India is seeking to lure US businesses, including medical devices giant Abbott Laboratories, to relocate from China as President Donald Trump's administration steps up efforts to blame Beijing for its role in the coronavirus pandemic.
The government in April reached out to more than 1,000 companies in the US and through overseas missions to offer incentives for manufacturers seeking to move out of China, according to Indian officials who asked not to be identified, citing rules on speaking with the media. India is prioritizing medical equipment suppliers, food processing units, textiles, leather and auto part makers among more than 550 products covered in the discussions, they said.
Officials have told companies that India is more economical in terms of securing land and affordable skilled labor than if they moved back to the US or Japan, even if overall costs are still higher than China. They have also offered an assurance that India will consider specific requests on changes to labor laws, which have proved a major stumbling block for companies, and said the government is considering a request from e-commerce companies to postpone a tax on digital transactions introduced in this year's budget.
Tax, labor laws
India's trade ministry has sought detailed feedback from US companies on changes needed to make the country's tax and labor laws more favorable to companies, said one of the officials. Modi's federal government is working with states to ensure long term solutions, the official added, including developing land banks to ensure a quick start for units.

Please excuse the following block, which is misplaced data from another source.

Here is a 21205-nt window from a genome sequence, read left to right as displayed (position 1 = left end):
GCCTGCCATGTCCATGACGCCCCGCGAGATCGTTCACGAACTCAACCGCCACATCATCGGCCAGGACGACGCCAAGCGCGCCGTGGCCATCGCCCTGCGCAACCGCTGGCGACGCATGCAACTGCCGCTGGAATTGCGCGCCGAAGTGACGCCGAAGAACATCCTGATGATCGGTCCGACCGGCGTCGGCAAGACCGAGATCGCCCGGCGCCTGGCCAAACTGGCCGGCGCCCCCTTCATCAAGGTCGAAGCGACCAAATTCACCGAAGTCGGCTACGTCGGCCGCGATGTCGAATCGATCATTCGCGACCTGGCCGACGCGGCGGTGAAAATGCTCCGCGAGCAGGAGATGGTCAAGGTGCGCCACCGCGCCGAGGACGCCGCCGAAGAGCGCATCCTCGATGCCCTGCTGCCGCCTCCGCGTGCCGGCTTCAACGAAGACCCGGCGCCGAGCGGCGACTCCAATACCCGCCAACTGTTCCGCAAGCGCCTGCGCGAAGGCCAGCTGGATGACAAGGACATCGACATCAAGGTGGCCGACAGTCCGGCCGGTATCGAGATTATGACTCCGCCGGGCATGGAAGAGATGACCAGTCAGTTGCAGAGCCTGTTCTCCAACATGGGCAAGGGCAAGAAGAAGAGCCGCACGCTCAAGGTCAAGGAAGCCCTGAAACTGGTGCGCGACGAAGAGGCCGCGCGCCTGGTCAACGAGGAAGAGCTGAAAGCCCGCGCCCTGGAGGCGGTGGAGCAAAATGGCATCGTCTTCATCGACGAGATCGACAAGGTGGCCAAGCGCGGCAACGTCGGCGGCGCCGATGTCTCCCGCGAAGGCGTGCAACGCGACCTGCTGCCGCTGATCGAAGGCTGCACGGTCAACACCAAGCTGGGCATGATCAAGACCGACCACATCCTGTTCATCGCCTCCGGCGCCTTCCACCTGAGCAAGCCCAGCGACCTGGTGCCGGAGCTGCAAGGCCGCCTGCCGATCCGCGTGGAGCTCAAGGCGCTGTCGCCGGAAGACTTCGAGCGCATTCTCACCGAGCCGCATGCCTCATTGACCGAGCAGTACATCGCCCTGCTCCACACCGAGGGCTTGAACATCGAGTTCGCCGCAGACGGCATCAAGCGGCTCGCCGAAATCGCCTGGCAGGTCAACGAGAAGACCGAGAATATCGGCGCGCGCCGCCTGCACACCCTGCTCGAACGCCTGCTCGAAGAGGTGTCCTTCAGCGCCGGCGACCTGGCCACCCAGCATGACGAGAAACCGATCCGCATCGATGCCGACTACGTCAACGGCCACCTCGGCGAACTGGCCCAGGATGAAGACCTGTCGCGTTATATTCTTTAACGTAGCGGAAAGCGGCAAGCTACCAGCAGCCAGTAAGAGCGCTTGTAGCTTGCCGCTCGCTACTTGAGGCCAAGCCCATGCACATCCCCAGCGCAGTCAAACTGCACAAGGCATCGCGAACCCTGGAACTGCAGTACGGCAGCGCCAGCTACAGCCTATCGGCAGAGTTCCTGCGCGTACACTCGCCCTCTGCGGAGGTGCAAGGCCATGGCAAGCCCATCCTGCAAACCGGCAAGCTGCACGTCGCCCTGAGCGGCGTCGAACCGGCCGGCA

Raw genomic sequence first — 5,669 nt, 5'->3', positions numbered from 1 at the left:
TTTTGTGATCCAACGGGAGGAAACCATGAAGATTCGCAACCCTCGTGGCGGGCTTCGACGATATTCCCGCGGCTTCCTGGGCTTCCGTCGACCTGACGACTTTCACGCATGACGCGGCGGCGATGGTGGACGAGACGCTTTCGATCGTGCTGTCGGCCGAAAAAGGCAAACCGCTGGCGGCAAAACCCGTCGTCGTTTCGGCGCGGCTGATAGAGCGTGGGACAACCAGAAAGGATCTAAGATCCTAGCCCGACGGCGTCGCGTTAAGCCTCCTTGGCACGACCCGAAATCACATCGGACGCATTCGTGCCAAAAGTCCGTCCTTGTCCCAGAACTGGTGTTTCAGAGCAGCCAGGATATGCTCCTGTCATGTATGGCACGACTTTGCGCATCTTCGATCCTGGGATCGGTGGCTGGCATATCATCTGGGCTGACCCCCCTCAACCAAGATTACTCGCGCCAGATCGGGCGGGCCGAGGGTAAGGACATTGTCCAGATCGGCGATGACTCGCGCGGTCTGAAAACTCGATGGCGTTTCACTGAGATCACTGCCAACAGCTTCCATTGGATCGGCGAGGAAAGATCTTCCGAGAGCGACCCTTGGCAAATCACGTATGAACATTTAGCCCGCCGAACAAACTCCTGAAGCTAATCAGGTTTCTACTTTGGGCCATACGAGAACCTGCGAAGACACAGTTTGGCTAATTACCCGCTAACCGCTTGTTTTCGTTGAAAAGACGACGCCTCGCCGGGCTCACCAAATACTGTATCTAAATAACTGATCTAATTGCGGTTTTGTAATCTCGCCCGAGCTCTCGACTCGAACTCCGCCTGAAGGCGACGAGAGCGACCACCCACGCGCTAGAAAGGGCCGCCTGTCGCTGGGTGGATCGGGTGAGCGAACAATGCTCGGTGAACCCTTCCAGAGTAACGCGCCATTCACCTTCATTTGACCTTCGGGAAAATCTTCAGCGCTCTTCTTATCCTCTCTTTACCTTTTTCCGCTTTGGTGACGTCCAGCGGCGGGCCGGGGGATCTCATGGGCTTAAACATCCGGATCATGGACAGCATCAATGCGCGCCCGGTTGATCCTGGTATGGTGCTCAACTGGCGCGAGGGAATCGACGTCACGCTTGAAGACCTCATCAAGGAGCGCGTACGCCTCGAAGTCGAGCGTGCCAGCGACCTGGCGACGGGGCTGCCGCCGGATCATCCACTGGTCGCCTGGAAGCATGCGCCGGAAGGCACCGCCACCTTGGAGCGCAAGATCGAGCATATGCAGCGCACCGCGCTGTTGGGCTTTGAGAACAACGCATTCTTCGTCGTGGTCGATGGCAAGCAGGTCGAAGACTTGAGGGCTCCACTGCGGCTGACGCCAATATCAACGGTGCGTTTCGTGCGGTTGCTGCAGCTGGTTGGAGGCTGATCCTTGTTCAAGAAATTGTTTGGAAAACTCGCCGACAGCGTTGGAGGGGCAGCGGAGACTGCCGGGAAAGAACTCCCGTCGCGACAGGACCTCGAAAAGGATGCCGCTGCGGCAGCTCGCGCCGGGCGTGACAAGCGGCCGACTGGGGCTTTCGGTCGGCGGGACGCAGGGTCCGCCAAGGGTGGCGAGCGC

India expects to win over US companies involved in healthcare products and devices, and is in talks with Medtronic Plc and Abbott Laboratories on relocating their units to the country, an official said. Medtronic spokesman Ben Petok and Abbott spokeswoman Darcy Ross didn't immediately respond to emails seeking comment. Both Medtronic and Abbott have a presence in India, which may make it easier for them to move their China supply chains to the country, according to an official. They're based out of financial center Mumbai and already work with large Indian hospital groups. India's trade ministry spokesman didn't respond to an email seeking comment on the effort to lure US companies. The push by Modi's government comes as India tries to regain lost ground after many companies chose countries like Vietnam over India as an alternative destination when Trump started his trade war with China. Modi has tried to shore up US investments and improve ties through corporate tax cuts, two massive public rallies with Trump in Houston and India, and a $3 billion defense deal. Secretary of State Michael Pompeo last month said the US was working with India, Australia, Japan, New Zealand, South Korea and Vietnam on how to "restructure these supply chains to prevent something like this from ever happening again." The administration was "turbocharging" an initiative to remove global supply chains from China, Reuters reported this week, with one official saying it's pushing for an "Economic Prosperity Network" of trusted partners. 'Replace China' "My read is that the network, if it pans out, will look to India and Vietnam to replace China in the global supply chain network," said Derek Grossman, researcher at the Washington-based RAND Corporation who held positions in the US Intelligence Community for more than a decade. "This would be a rough fit in terms of replacing China's immense manufacturing capabilities, but perhaps the US has high hopes that India and Vietnam can quickly ramp up to at least equal Chinese capacity." India in April partially lifted a ban on the export of hydroxychloroquine and paracetamol following a request from Trump. It also approved 130 billion rupees ($1.7 billion) worth of investments to make more bulk drugs and medical devices, and to boost local manufacturing of drug intermediates and active pharmaceutical ingredients to cut dependence on imports from China. "India is a bigger market than Vietnam or Cambodia so it should be a bigger draw for investors looking to move operations out of China," said Ajay Sahai, director general and chief executive officer of the Federation of Indian Exporters. "But apart from ensuring land, water and sewerage, the most important change India needs to make is to give a clear guarantee that the government will not introduce retrospective tax amendments." Some states including Maharashtra have ensured that supply chains for foreign manufacturers remained functional through India's national virus lockdown. Others like Tamil Nadu in the south and Uttar Pradesh in the north have offered concessions for those planning to move. "There's abundant capital in the US that's looking for geographies outside, and we can see India responding," said Mukesh Aghi, president of the US-India Strategic and Partnership Forum, a Washington-based group that advocates for policies that further business ties between the countries. "Companies realize that while large supply chains in China may have been economical, there's no point in keeping all your eggs in one basket."